What does skiing and squatting have to do with knees? Well, if either one are not performed properly they both can be pretty damaging on the knees…duhhhh, we already know this. But what exactly is it that is hurting our knees and how do we fix it? Tune into this weeks midweek mobility, brought to you from the ski slopes of Vail Colorado and Off Peace ski shop, as Dr. Megan talks about a common mechanism of injury for ACL tears among alpine skiers.
Although roughly 80% of ACL injuries among skiers are due to equipment related issues, there are still some precautions we can take to reduce to reduce our risk of tear or injury. Contrary to dry land squatting technique of loading the weight through the heals, in alpine skiing you want more of a forward displacement weight through the balls of the feet while driving the hips and the torso forward. In skier jargon, we want to stay out of the “back seat” The reason for this is anatomically a posterior weight displacement will cause a posterior to anterior force of the tibia on the femur. With the addition of rotary forces throughout a skiers turn, this causes a repetitive shear force on the ACL. This cumulative trauma to the ligament is what causes the ligament to break down overtime and possibly even completely rupture.
Beings that skiing is an open environment with constantly changing terrain and conditions, staying forward and maintaining form is not always possible. This is where strength and motor control training play an important role ACL injury prevention. Activation of the posterior chain, specifically the biceps femoris(hamstring), can aid and reduce stress on the ACL by providing rotary stability and preventing forward translation of the tibia on the femur during knee flexion.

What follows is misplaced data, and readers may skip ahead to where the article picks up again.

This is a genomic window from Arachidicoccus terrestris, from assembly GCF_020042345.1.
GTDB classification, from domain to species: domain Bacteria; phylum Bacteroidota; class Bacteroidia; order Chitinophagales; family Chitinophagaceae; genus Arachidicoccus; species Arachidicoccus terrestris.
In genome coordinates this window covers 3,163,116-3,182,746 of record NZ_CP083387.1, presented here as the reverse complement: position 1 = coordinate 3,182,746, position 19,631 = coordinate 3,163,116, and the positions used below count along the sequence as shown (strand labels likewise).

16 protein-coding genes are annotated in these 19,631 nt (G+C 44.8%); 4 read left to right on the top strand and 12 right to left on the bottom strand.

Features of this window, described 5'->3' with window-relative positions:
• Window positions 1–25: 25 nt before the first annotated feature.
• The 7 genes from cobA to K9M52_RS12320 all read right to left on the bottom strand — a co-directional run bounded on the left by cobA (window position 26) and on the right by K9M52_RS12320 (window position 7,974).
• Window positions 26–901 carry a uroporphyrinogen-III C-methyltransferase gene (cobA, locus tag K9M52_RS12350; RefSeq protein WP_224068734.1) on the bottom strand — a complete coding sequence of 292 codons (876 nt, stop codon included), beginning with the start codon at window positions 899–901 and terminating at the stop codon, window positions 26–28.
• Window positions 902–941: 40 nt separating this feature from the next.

If done properly, squatting can actually have the reverse affect on the knees from its rumored “being bad for the knees”. Practicing proper slow and controlled squats can help train and strengthen the muscles used during the squatting nature of skiing. EMG studies show the majority of the prime mover muscles used in skiing actions contract eccentrically, just as they do in the lowering of a squat. Also, since the hip angle generally does not have significant change during a turn in skiing, the rate or speed of contraction during skiing is relatively slow.
This being said, the type of training that you should do to get ready to hit the slopes should involve predominately lower body exercises with a large eccentric bias and a relatively slow rate of contraction. This means that you should do the exercises slowly in a controlled fashion concentrating on technique to maximize the benefits of the exercise and transfer to skiing performance.
Dr. Megan uses special guest Ken Reynolds, a long time skier and coach, to give examples on how proper warm up and strength training can help keep those knees in shape and stable throughout the season.
Kroell J, Wakeling JM, Birklbauer J, Seifert J, Mueller E. The influence of sustained sub-maximal skiing on the Frequency and intensity content of the EMG signal. In: Cabri J, Alves F, Araújo D, Barreiros J, Diniz J, Veloso A editors. 13th Annual Congress of the European College of Sport Science.Estoril; 2008.
Rossi M, Lubowitz J, Guttmann, D. The skier’s knee. Arthroscopy: The Journal of Arthroscopic and Related Surgery, Vol 19, No 1 (January), 2003: pp 75-84